Upcoming Webinars Archived Webinars Training Vitals Host A Webinar About Get Updates Contact

Johnson & Johnson Stops Hepatitis C Drug Development Program



The company plans to focus on drug development for the chronic hepatitis B market, for which there are far fewer therapies.

Share this!

September 12, 2017 | by Sarah Hand, M.Sc.

In the wake of Gilead’s string of hepatitis C therapy approvals, Johnson & Johnson’s pharmaceutical division, Janssen, has announced that it will cease development for the infectious disease. Instead, the company plans to focus on drug development for the chronic hepatitis B market, for which there are far fewer therapies.

According to Janssen, the “decision was made in light of the increasing availability of a number of highly effective therapies addressing the medical need in hepatitis C.” In July of this year, Gilead received FDA approval for Vosevi, its fourth drug developed to treat hepatitis C.

Specifically, the drugmaker will halt development on JNJ-4178, an investigational combination antiviral drug designed to treat hepatitis C. While the currently-underway Phase II clinical trials for the drug will continue as planned, development of the drug will stop as soon as those programs end.

“Going forward, our hepatitis R&D efforts will focus on chronic hepatitis B, where a high unmet medical need still exists,” said Dr. Lawrence M. Blatt, Global Therapeutic Area Head, Infectious Disease Therapeutics, Janssen. “Our scientists are energized by this challenge and our research ambition is to achieve a functional cure of hepatitis B which affects over a quarter of a billion people globally.”

Janssen has a long history of hepatitis C drug development. However, most drugs used to treat the disease have a hard time competing with Gilead’s over 90 percent cure rate for hepatitis C.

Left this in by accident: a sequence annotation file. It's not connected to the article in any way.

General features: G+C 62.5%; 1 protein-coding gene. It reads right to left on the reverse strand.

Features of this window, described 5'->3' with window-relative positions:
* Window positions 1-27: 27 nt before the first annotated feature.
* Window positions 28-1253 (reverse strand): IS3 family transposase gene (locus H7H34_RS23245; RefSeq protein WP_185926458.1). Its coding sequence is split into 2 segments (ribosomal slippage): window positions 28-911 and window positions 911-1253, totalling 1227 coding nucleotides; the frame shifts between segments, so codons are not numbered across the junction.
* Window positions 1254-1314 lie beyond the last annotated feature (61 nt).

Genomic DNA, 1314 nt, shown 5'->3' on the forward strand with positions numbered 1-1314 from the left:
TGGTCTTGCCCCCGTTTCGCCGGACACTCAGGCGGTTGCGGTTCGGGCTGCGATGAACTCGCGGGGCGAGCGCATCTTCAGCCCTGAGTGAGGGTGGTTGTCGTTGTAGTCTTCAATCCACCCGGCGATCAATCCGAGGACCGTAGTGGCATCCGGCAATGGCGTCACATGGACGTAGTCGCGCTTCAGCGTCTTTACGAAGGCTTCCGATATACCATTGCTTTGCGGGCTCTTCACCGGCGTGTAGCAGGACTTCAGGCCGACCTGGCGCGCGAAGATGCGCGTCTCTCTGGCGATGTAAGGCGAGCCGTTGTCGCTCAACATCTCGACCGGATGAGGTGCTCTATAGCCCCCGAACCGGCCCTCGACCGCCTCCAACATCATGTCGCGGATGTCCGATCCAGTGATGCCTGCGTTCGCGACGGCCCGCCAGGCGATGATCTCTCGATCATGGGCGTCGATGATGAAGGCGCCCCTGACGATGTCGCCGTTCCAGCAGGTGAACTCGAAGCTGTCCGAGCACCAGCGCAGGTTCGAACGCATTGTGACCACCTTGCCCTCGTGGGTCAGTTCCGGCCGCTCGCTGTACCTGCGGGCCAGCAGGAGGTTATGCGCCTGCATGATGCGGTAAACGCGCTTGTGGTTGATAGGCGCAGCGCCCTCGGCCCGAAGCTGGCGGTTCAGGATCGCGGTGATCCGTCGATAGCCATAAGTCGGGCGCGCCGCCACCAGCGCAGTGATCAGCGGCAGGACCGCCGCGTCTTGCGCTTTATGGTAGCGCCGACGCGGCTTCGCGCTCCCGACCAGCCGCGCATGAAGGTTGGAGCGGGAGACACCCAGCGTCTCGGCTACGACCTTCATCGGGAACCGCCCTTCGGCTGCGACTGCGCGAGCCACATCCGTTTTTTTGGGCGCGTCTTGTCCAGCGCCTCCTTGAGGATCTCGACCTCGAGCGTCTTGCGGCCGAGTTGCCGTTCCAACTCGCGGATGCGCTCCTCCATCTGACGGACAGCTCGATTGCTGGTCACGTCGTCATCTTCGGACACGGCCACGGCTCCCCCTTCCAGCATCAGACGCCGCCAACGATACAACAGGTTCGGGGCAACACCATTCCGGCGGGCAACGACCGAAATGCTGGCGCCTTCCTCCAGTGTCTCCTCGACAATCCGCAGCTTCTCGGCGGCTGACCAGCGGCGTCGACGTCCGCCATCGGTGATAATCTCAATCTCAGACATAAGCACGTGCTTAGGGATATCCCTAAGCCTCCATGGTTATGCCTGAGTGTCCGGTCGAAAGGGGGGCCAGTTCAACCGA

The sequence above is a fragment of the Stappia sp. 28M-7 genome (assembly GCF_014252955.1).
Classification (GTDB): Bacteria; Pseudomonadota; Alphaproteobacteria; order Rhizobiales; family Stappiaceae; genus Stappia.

In 2015, Achillion inked a licensing agreement with Janssen for JNJ-4178 which has now been terminated following the company’s decision to discontinue development.

“We are disappointed by Janssen's decision to discontinue HCV development given the positive data presented in phase 2a with JNJ-41781, demonstrating a 100% cure rate after only six weeks of therapy," said Dr. Milind Deshpande, President and Chief Executive Officer of Achillion.

Keywords: Hepatitis C, Johnson & Johnson, Gilead


Share this with your colleagues!

Researchers Identify Role of ApoE4 Gene as Possible Drug Target in Alzheimer’s Disease

September 21, 2017 - A team of neurology researchers at Washington University School of Medicine in St. Louis have found that in the presence of the ApoE4 protein, another protein known as tau forms tangles in the brain which contributes to neuronal damage characteristic of Alzheimer’s disease.

Featured In: Life Science News

New Guidelines Address CAR-T Immunotherapy Toxicities to Prevent Patient Deaths

September 20, 2017 - Clinicians at The University of Texas MD Anderson Cancer Center have published new guidelines in the journal, Nature Reviews Clinical Oncology, which could help in the management of these toxicities.

Featured In: Biotech News, Drug Safety News

Microneedle Skin Patch Could Treat Common Metabolic Disorders

September 19, 2017 - Researchers at Columbia University Medical Center (CUMC) and the University of North Carolina have developed a microneedle skin patch impregnated with a drug capable of converting white fat into calorie-burning brown fat.

Featured In: Medical Device News


Five Reasons Why Toronto is Emerging as a Major Life Sciences Hub


Development and Manufacture of Highly Potent API Drug Products Throughout the Clinical Phases

Innovation through Integration – Providing Next Generation Biomedical Devices and Interconnects

Clinical Payments Case Studies: Improving Efficiency, Cash Management, and Compliance

Why Phase 3 Trials Fail: Oncology Case Studies and Lessons Learned

Copyright © 2016-2017 Honeycomb Worldwide Inc.